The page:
Australia is six wickets away from a 2-0 series lead, with England hoping for another Ben Stokes miracle heading into a dramatic final day of the Lord’s Test.
But Pat Cummins’ men might have already won the Bazball battle, after forcing England away from their ‘entertainment-over-winning’ mentality on a controversial day four of the second Test.
Stokes resumed unbeaten on 29, with Ben Duckett on 50 having survived a controversial catch ruling and England 4-141 in pursuit of the 371 target.
9.35PM: BATTLE-WEARY STOKES PUTS BODY ON LINE
Ben Stokes is taking a battering here – with a Pat Cummins short-ball sneaking through his defences, and striking the skipper on the unprotected back elbow.
That. Would. Hurt.
But he knows this partnership with Jonny Bairstow is the key – and of that, he knows how vital his wicket is.
He’s giving no quarter to Australia, and they’re responding in kind.
Bairstow has been active since arriving at the crease, with two boundaries from his first 11 balls.
England’s required runs has dropped to 180. How close do these two need to get before they can be confident in the tail to finish the job?
9.15PM: WICKET! DRINKS DELIVERS THE BREAKTHROUGH
There’s the breakthrough Australia have been searching for – and it comes the over after the drinks break.
A break for a drink, a break in concentration – and a break in England’s impervious start to today’s run chase.
The short ball does the trick again, Josh Hazlewood with a legside bumper. Ben Duckett can’t control the hook, and feathers a really tough chance to Alex Carey who takes an excellent catch high above his head.
What a series Carey is having.
Duckett departs for 83, a second brilliant knock this Test. England are 5-177, requiring a further 194 runs.
9.10PM: DRINKS: ENGLAND START STRONG, 197 RUNS REQUIRED
A perfect opening 70 minutes for England, it must be said.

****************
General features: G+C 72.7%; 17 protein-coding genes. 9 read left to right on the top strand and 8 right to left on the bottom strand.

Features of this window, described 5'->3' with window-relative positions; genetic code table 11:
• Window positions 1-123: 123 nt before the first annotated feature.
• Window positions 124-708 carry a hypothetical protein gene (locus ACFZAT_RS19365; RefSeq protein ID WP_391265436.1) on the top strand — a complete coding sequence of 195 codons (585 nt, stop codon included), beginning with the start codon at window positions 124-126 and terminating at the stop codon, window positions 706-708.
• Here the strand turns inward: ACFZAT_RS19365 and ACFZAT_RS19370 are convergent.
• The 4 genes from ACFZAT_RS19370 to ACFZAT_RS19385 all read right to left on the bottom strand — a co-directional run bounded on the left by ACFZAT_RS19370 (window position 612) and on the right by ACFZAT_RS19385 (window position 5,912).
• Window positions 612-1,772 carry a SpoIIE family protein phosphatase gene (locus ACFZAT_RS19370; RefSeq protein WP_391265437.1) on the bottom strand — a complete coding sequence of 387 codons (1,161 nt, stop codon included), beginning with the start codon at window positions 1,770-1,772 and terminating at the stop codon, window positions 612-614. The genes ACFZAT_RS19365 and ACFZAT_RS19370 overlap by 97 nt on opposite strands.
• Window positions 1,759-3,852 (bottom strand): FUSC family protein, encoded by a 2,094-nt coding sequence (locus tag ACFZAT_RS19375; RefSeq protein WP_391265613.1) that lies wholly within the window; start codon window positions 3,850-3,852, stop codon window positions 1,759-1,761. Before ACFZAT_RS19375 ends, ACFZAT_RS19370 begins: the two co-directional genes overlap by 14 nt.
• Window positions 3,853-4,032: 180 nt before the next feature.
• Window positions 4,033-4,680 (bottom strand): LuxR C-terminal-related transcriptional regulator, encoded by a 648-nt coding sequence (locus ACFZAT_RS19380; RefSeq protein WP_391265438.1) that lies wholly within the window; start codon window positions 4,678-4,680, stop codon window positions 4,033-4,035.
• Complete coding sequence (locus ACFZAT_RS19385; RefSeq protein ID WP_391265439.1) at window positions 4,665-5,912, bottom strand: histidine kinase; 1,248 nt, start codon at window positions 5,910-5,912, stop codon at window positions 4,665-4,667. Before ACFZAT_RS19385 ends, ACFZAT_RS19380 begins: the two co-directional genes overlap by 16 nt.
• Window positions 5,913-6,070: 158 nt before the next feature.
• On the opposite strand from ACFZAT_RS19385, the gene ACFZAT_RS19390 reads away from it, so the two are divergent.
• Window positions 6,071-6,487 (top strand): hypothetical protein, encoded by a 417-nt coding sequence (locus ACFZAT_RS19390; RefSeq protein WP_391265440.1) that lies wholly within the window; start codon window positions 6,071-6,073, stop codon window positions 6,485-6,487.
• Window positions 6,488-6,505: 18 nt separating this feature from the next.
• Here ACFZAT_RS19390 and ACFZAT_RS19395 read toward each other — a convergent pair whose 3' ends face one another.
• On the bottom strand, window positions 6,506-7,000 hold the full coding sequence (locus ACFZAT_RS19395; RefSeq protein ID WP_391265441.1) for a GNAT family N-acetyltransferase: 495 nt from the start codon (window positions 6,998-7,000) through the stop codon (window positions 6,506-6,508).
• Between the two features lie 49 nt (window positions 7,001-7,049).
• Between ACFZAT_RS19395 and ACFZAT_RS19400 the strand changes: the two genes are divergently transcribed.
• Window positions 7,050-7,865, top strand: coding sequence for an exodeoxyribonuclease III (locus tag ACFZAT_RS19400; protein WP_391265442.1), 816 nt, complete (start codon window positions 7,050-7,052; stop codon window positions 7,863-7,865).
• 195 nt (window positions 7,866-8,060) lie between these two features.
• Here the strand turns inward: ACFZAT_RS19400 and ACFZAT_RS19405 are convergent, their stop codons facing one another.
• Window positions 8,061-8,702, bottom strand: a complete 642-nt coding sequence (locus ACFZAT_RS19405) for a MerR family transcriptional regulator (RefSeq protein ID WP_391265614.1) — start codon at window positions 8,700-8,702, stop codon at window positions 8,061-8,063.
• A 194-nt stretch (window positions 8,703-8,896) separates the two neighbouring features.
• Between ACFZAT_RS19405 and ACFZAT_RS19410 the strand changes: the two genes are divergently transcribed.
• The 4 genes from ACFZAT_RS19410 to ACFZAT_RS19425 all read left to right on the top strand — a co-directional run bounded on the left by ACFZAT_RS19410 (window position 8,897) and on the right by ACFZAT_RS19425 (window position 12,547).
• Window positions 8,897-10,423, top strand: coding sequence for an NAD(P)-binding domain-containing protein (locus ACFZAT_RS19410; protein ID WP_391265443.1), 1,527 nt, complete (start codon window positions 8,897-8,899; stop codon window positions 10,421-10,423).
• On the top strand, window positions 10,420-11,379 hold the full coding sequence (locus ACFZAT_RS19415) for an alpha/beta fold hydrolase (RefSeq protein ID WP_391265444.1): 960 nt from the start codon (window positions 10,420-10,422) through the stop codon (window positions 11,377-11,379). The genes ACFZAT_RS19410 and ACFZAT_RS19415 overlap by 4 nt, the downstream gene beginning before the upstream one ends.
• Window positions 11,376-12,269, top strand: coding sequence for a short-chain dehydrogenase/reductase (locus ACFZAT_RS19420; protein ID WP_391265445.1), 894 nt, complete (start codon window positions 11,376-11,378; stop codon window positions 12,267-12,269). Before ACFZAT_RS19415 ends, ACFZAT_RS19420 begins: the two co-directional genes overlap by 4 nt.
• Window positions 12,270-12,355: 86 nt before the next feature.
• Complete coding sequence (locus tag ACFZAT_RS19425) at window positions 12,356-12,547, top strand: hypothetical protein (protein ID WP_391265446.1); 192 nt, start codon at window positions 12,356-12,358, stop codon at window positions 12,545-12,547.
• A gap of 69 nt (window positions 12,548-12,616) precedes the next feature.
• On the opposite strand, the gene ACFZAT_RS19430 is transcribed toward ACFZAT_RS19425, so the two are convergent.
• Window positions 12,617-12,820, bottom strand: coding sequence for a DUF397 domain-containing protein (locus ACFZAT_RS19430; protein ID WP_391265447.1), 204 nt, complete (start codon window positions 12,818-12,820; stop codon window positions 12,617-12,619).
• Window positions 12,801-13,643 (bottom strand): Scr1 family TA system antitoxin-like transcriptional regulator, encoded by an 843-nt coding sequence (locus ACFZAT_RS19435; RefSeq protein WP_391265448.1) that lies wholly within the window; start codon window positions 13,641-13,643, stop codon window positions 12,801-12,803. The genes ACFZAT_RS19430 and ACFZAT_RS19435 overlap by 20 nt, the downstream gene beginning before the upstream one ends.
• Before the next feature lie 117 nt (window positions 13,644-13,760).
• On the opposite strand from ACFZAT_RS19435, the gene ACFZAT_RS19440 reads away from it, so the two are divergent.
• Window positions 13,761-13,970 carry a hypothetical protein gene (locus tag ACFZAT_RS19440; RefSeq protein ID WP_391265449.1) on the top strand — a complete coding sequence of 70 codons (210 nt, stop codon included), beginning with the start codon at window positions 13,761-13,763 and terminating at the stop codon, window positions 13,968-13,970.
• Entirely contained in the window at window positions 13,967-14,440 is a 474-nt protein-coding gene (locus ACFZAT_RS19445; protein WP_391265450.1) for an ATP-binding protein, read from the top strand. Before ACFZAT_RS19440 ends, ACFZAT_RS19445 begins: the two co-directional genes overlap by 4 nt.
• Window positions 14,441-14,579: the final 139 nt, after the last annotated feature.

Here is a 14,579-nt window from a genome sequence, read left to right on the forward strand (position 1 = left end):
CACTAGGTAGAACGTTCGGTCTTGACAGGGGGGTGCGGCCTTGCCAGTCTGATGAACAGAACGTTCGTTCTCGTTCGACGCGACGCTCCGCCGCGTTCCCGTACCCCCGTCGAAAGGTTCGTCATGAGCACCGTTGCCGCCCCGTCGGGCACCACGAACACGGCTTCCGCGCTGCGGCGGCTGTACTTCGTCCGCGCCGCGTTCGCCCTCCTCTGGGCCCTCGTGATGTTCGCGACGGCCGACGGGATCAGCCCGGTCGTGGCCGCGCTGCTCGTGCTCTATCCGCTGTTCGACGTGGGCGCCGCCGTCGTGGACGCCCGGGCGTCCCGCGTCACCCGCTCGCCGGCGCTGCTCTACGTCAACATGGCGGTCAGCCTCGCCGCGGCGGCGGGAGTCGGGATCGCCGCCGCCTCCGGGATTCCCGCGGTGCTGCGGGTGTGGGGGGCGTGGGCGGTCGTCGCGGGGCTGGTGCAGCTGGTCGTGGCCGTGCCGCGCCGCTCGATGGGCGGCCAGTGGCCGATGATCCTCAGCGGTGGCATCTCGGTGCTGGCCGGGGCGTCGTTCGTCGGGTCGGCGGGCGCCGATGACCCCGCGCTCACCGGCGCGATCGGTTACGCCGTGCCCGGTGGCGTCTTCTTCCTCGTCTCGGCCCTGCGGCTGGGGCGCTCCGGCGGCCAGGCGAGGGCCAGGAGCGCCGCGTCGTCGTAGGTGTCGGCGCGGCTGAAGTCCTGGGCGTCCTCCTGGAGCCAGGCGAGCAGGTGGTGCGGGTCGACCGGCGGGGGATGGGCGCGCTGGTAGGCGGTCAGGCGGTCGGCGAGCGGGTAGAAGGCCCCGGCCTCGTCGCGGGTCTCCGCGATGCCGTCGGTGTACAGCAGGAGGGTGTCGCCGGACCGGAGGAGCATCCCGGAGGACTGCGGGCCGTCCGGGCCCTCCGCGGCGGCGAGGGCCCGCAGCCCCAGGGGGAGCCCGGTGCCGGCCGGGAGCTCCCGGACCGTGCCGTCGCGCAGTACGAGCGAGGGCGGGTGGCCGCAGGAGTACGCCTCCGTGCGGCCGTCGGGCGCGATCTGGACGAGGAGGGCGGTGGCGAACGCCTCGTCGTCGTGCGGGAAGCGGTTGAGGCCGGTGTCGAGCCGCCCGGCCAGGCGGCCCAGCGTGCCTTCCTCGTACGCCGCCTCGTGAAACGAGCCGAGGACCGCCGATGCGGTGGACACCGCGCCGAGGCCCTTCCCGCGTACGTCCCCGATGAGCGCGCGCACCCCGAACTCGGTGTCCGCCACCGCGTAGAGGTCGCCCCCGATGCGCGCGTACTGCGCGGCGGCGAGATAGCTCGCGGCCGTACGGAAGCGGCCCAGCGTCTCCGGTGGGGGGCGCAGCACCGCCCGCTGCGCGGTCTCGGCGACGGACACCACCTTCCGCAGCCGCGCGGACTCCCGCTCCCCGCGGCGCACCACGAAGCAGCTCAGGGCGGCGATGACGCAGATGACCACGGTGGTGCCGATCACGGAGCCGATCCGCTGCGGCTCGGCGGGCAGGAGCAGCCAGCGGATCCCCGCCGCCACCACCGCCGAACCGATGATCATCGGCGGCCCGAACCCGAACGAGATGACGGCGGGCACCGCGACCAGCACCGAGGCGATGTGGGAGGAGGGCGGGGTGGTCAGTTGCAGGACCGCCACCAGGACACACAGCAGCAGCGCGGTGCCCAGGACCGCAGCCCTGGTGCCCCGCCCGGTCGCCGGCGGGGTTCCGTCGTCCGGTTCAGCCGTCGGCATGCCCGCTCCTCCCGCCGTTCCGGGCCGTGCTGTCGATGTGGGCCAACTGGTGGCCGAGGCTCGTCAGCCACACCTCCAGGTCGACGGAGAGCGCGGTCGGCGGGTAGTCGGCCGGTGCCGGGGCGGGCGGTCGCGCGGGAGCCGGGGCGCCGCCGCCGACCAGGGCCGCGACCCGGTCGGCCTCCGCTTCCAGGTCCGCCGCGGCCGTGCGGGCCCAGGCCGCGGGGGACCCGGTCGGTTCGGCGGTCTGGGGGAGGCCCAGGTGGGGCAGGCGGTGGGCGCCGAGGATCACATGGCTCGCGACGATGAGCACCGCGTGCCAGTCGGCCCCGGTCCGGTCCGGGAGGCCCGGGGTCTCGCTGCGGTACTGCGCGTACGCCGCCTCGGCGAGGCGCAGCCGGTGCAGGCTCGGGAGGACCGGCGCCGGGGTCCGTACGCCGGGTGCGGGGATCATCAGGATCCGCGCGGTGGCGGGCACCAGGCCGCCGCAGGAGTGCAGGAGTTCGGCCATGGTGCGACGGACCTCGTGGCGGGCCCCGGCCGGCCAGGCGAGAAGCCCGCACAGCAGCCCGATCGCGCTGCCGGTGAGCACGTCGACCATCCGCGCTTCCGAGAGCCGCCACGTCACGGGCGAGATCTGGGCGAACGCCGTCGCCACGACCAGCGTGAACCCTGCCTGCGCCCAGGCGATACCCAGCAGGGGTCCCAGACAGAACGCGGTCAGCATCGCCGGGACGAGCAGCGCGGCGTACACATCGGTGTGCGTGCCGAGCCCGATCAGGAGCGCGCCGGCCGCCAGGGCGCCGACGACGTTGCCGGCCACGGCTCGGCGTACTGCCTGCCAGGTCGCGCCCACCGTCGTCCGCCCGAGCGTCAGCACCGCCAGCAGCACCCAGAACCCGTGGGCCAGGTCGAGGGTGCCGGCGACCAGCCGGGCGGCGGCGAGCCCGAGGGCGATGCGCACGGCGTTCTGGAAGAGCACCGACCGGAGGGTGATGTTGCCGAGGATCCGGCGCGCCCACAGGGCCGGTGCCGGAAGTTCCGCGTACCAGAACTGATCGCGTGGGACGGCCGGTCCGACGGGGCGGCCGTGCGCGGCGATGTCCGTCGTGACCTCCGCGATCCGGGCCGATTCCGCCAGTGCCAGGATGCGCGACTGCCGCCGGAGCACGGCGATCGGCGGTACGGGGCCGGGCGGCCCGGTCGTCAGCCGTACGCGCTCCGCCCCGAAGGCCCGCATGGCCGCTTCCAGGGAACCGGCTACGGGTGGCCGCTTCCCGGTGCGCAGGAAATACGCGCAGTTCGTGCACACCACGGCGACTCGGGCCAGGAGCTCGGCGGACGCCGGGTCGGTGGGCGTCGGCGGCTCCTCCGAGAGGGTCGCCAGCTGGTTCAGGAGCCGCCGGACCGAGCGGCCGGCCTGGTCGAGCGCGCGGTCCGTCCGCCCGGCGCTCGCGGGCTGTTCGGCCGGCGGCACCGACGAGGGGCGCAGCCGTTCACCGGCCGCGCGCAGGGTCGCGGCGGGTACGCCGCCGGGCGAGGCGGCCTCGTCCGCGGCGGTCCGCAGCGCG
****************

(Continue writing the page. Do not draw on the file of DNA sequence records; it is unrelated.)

The partnership between these two has grown to 129, and Ben Stokes has passed 50 while Ben Duckett is clawing his way towards a maiden Ashes century.
He was cruelly denied on 98 in the first innings, and there’s a dogged determination in him to right some wrongs on that front.
And the runs required have dipped below 200.
Australia’s attack has been tentative – flirting with adopting the short-ball strategy that worked so well for England, without fully committing.
Mitchell Starc has been the pick of the bowlers, with some healthy shouts for LBW.
They know one wicket could be enough to break this England team open – but don’t look like they know where it might come from.
How much would Pat Cummins like to throw the ball to Nathan Lyon right now?
8.45PM: PONTING RESPONDS TO UPSET LYON
Test great Ricky Ponting has moved to clarify comments around Nathan Lyon and the concussion substitute rule that rankled the Australian spin great.
Lyon lashed out after play on day four, taking aim at Kevin Pietersen for suggesting he would be eligible to be subbed out– and replaced by back-up spinner – Todd Murphy should he be concussed during his brave effort to bat, despite suffering from a torn calf.
Lyon’s last-wicket partnership delivered 15 crucial runs for Australia, and Lyon took umbrage at the suggestion Australia had left him open to be replaced in the fourth innings by Murphy.
“I have heard comments that people thought I went out there to get hit in the head and I’m really against that because I’ve lost one of my mates due to being hit in the head. So I think that’s a really poor excuse or conversation being had,” Lyon said.
Lyon was on the field when Phillip Hughes was fatally killed by a bouncer at the SCG in 2014.